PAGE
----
Contributions by: Naima Afif, Siam Bhayro, Irene Calà, Stefania Fortuna, Robert Hawley, Matteo Martelli, Vivian Nutton, Lucia Raggetti, Peter N. Singer, Iolanda Ventura, John M. Wilkins.

For a full programme, please see here.

Video Lecture: Human Senses in Akkadian Texts

A Lecture and Video-Conference by Anne-Caroline Rendu Loisel, Strasburg University

Thursday, September 28, 2017 4 p.m.-6 p.m. (Paris time) at the Ivry sur Seine CNRS building, 27 rue Paul Bert, Porte de Choisy/Porte d’Ivry subway station, room C in the basement or by distance through video-conference.

 

Through the prism of bodily perception, a society gives sense to, translates, and interprets its surrounding environment. For more than twenty years, Anthropology of the senses has incited scholars to consider a society through the human body and its sensory dynamic: perception and related concepts may vary from one culture to another, for it is deeply rooted in each system of customs, values and representations. For instance, our western and contemporary societies have been deeply marked by Aristotle’s theoretical model, which is based on five major senses: to see, to hear, to touch, to smell, and to taste.

However, this pentasensory model is not equally relevant for the societies of the Ancient Near East, especially according to the Akkadian texts. How many senses can be identified? Are there aesthetic values associated to specific sensory experiences? What consequences may have a sensory loss for the individual and his relationships to his social and natural environment? Trying to answer these questions, I will investigate Akkadian texts of various nature, focusing on ritual, divination and literary contexts.

 

This presentation in English constitutes the eleventh monthly session of the interdisciplinary seminar “The Individual and his Body in the Ancient Mediterranean Basin” organized by Alice Mouton and supported by the Labex RESMED and the UMR 8167 Orient et Méditerranée.

http://www.orient-mediterranee.com/spip.php?article2958&lang=en

http://www.labex-resmed.fr/l-individu-et-son-corps-dans-le

All persons interested in attending the session (either in Ivry sur Seine or through video-conference) are welcome for free but should register by e-mail beforehand.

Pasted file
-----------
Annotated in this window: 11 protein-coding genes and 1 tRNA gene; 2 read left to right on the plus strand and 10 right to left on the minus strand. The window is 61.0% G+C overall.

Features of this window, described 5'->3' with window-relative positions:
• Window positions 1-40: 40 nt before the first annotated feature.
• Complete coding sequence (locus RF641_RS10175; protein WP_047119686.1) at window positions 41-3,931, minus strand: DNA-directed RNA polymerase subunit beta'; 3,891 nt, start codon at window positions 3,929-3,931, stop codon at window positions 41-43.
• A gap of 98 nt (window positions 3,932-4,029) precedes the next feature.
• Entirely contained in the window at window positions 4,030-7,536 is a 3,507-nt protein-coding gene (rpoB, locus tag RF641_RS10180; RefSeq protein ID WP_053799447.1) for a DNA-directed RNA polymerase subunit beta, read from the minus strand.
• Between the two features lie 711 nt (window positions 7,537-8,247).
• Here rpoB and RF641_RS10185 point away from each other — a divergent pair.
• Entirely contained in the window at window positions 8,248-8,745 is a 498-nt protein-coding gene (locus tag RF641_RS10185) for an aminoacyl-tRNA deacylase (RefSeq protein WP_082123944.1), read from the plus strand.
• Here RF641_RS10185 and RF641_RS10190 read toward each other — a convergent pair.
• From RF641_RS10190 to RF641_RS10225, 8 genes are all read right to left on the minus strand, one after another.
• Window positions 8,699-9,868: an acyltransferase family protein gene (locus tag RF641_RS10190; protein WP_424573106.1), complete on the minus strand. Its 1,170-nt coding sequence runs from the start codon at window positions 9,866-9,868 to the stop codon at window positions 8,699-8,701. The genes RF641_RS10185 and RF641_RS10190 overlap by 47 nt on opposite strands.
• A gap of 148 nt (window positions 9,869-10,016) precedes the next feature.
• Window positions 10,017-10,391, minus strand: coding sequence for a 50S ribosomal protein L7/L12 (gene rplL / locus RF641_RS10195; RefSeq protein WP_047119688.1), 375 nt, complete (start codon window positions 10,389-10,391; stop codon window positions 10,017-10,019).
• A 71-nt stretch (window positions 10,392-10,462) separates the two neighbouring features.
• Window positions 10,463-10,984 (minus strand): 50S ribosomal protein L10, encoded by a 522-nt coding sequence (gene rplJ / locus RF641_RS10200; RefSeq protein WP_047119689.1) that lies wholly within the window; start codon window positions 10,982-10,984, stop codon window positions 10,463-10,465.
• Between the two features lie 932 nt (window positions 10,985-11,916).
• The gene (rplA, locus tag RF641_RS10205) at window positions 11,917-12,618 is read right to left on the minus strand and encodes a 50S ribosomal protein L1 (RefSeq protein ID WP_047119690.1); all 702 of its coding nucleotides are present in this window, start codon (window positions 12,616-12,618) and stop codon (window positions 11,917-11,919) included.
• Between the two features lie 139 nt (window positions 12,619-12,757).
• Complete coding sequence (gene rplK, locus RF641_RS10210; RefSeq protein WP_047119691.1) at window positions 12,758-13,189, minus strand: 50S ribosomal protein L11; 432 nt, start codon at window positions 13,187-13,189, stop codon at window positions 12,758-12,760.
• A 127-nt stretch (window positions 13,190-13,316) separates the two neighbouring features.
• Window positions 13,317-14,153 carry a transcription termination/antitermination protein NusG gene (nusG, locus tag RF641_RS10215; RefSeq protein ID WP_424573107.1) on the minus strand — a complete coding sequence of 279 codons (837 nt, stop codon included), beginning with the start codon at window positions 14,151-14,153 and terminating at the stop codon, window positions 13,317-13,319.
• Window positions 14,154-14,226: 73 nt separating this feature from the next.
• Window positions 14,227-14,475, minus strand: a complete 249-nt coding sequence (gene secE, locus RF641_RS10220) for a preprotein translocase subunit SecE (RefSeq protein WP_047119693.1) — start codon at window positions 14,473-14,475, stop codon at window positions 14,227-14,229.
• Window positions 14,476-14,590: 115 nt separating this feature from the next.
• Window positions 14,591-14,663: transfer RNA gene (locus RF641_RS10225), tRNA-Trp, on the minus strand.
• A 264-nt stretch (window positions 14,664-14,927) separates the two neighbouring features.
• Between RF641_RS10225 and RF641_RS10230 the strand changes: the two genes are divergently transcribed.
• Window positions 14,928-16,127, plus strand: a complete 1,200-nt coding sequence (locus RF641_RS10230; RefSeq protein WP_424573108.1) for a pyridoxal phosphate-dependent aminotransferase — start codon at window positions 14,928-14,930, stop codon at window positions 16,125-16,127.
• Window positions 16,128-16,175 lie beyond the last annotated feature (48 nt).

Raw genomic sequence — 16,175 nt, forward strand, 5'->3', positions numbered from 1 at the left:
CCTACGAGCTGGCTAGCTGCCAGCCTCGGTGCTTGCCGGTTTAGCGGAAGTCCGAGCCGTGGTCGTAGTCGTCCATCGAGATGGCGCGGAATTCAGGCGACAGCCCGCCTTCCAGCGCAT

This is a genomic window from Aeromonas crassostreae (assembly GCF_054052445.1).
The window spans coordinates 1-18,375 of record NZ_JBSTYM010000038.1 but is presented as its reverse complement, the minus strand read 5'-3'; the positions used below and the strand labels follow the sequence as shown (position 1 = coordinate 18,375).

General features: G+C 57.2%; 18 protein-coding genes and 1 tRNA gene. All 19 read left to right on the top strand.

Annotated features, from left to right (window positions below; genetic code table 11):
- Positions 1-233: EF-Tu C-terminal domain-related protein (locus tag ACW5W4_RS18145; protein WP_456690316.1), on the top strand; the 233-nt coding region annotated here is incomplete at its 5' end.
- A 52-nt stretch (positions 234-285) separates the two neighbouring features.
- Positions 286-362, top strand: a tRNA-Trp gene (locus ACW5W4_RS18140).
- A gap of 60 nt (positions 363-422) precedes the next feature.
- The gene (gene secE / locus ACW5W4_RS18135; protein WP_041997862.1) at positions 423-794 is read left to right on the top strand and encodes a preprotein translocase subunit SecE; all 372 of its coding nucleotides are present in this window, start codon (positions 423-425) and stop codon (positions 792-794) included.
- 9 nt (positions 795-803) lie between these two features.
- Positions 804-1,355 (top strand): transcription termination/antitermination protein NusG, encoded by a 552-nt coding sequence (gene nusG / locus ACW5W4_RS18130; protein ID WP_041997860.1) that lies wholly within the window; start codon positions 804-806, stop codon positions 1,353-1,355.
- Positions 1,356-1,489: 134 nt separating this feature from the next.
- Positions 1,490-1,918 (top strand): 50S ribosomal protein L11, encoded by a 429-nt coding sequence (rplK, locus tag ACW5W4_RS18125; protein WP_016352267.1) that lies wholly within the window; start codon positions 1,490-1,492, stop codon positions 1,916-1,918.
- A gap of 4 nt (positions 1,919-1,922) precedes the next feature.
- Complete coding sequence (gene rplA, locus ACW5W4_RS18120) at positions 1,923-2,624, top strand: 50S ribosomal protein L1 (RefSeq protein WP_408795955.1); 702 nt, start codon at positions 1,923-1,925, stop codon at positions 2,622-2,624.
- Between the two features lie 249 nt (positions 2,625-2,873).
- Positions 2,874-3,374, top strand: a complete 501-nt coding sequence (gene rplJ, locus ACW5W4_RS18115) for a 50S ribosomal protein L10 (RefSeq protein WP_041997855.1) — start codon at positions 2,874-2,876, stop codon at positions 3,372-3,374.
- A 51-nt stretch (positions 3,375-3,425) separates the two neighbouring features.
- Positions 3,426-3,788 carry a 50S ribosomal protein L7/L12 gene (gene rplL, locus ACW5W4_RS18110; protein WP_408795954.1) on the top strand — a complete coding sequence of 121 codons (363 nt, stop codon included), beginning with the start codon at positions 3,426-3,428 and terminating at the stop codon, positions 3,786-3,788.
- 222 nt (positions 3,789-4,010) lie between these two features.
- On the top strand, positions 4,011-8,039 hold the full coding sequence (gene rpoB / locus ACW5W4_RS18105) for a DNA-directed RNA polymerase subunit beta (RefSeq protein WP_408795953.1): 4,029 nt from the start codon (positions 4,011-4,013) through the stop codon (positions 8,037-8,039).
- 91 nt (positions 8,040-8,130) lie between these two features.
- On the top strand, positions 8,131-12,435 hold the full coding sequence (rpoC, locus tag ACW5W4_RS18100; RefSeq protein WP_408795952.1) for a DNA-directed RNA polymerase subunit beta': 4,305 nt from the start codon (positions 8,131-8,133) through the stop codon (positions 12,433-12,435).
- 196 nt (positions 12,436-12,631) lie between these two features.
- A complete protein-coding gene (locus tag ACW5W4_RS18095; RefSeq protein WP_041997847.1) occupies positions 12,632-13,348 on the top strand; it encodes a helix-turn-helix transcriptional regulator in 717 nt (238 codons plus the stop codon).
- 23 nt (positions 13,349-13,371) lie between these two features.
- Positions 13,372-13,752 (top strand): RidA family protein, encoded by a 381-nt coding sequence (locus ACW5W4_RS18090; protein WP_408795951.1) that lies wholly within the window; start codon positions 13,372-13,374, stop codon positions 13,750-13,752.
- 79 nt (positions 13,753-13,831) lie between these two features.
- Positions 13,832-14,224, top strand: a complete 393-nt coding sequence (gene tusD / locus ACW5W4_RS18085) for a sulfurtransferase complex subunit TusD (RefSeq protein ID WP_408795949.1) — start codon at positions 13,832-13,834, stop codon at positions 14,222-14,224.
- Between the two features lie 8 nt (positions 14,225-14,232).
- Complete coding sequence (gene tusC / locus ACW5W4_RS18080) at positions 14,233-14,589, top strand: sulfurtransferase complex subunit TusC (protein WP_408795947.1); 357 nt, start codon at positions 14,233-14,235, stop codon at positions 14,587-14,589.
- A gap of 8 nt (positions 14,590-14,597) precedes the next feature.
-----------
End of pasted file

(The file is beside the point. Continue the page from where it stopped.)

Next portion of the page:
contact: mailto:alice.mouton@cnrs.fr

London conference on Ancient Holisms, Sept. 11-12, 2017

 

 

Le Journal des Médecines Cunéiformes, 2017 – N° 29

Le Journal des Médecines Cunéiformes, 2017 – N° 29

 

Maddalena Rumor p. 1-34

The ‘AŠ section’ of Uruanna III in Partitur

 

Silvia Salin p. 35-48

“Stinging Pain” in Assyro-Babylonian Medical Texts: Some Considerations.

 

Wilfred G. E. Watson p. 49-53

A Remedy for Equine Bloat?

 

Henry Stadhouders p. 54-55

Addendum to Sm. 460

 

COMITÉ DE LECTURE

Tzvi Abusch, Robert Biggs, Barbara Böck, Dominique Charpin, Jean-Marie Durand, Irving Finkel, Markham Geller, Nils Heeßel, Stefan Maul, Daniel Schwemer, JoAnn Scurlock, Marten Stol.

 

COMITÉ DE RÉDACTION

Annie Attia, Gilles Buisson, Martin Worthington.

contact: Annie Attia <attia@noos.fr>

 

7.-11. August 2017: EABS / SBL International Meeting, Berlin – Literary and Discursive Framing of Medical Knowledge in Antiquity

Vom 7.8. bis 11.8.2017 findet in Berlin das gemeinsame jährliche Treffen der EABS (European Association of Biblical Studies) und SBL (Society of Biblical Literature) statt.

Dabei wird es zwischen dem 9.8. und 11.8. ein Panel zur antiken Medizin unter dem Titel “Literary and Discursive Framing of Medical Knowledge in Antiquity” geben, einberufen durch Markham J. Geller (BabMed) und Lennart Lehmhaus (SFB 980 “Episteme in Bewegung”).

Das Programm ist auf der Website des SFB 980 einsehbar.

 

 

Book project – a horror story set in ancient Mesopotamia!

Please have a look at a new book project by Irving Finkel, presented and advertised on this crowd funding site:

https://www.kickstarter.com/projects/348404877/the-writing-in-the-stone

There is the opportunity to support the project with a small fee and receive a copy of the limited print or even more exclusive offers … Not only the lovers of horror stories will have difficulties to resist….

[agade] WEBS: The medical corpus of the Cairo Genizah